Giap was arrested by the French in 1930 and was sentenced to two years' hard labor. Upon his release from prison, he studied at the Lycée Albert Sarraut at Hanoi, graduating in 1934. He then taught history and French at the Lycée Thuong Long. He also published a number of journals and newspapers, most of which were shut down by the authorities. In 1938 he earned a law degree from the University of Hanoi.
Giap joined the Indochinese Communist Party (ICP) in 1937. The ICP ordered him to southern China in 1940. He was forced to leave behind his wife and daughter, and in 1941 the French arrested his wife. She was subsequently tortured to death.
In China, Giap met Ho Chi Minh. Under Ho's orders, Giap returned to northern Tonkin, where he organized opposition to the French and became a leader of the Vietnam Independence League (Viet Minh), formed in 1942.
In December 1944 Giap formed thirty-four men into the Vietnam Armed Propaganda and Liberation Brigade, the beginnings of the PAVN. His troops underwent strict political indoctrination and military training. Giap was responsible for refining the rural revolutionary warfare theories of Mao Zedong that combined political and military activity into revolutionary warfare.
At the end of World War II, Giap became minister of the interior in the new North Vietnamese government formed in September 1945. He was subsequently named minister of defense with the rank of full general and command of all North Vietnamese military forces.
Giap led the Viet Minh against the French in the long Indochina War (1946–1954), in the course of which he built an army of nearly 300,000 men. He suffered heavy losses when he went over prematurely to major pitched battles against the French Army, but he achieved victory in May 1954 at Dien Bien Phu in the most important battle of the war.
Giap also led PAVN forces in fighting in the Republic of Vietnam (RVN, South Vietnam) after President Ngo Dinh Diem's refusal to hold the elections called for in 1956 by the 1954 Geneva Accords. Giap often engaged in intense debates with military commanders and political leaders over strategy. He generally cautioned patience, while others sought more aggressive action against South Vietnamese and U.S. forces. He opposed the 1968 Tet Offensive and was proven correct, as the offensive failed, producing high casualties for his own troops and no popular uprising in South Vietnam. However, the Tet Offensive also produced an unexpected psychological victory for Hanoi and led Washington to seek a way out of the war.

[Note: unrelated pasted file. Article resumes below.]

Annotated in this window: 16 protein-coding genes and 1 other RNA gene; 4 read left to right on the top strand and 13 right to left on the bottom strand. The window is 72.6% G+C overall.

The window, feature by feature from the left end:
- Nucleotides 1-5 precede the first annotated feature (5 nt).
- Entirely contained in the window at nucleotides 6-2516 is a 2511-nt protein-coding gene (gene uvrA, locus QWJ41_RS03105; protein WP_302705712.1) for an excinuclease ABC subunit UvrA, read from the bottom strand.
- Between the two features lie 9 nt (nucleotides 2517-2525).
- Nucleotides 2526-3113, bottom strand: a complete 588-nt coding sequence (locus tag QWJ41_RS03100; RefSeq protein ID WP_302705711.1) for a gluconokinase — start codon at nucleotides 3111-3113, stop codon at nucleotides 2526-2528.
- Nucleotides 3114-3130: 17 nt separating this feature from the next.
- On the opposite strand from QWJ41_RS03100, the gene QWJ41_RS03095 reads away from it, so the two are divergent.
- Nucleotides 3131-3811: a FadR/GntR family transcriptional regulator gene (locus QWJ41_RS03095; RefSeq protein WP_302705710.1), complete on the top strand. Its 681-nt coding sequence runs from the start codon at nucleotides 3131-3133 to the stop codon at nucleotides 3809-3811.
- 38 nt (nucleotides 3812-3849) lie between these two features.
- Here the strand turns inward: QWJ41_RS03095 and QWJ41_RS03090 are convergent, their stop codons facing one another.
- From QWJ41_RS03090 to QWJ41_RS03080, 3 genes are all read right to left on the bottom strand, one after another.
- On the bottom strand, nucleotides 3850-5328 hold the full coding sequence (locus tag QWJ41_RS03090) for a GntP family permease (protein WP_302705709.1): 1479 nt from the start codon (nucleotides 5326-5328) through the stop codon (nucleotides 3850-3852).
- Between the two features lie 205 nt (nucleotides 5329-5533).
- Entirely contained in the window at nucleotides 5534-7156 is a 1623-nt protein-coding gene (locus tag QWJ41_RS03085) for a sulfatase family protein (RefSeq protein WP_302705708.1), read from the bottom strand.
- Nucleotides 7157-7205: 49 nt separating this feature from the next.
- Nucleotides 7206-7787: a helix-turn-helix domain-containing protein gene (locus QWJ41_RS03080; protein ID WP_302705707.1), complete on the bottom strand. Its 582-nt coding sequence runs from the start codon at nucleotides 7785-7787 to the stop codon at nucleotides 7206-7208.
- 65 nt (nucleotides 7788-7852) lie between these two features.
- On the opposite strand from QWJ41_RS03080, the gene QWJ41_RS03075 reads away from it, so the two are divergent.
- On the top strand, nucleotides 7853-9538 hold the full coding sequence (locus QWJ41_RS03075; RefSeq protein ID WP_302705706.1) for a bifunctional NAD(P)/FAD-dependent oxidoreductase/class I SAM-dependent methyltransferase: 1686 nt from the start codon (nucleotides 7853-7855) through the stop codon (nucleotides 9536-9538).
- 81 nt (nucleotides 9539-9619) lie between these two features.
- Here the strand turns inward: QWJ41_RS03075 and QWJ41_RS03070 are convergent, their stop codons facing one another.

In 1972, Giap reluctantly ordered a massive invasion of South Vietnam in what became known as the Easter Offensive. Once again, he was proven correct when the South Vietnamese, supported by massive U.S. airpower, blunted the attack and inflicted heavy casualties on the North Vietnamese. Still, when the offensive was over, PAVN forces occupied territory that they had not previously controlled, and the subsequent 1973 peace agreement did not require their removal.
Sharp disagreements within the North Vietnamese leadership regarding Giap's military judgment led to him being stripped of his command of the PAVN, although he retained the post of minister of defense until 1986. His protégé, General Van Tien Dung, directed the final offensive in 1975 that resulted in the defeat of South Vietnam. Appointed to head the Ministry of Science and Technology, Giap opposed the 1978 Vietnamese invasion of Cambodia. In 1991 he was forced to give up his last post as vice premier in charge of family planning. After his retirement, the government designated Giap a national treasure.
James H. Willbanks
Davidson, Phillip B. Vietnam at War: The History, 1946–1975. Novato, CA: Presidio, 1988.; Tucker, Spencer C. Vietnam. Lexington: University Press of Kentucky, 1999.; Van Tien Dung. Our Great Spring Victory. New York: Monthly Review Press, 1977.; Vo Nguyen Giap. Unforgettable Days. Hanoi: Foreign Language Publishing House, 1978.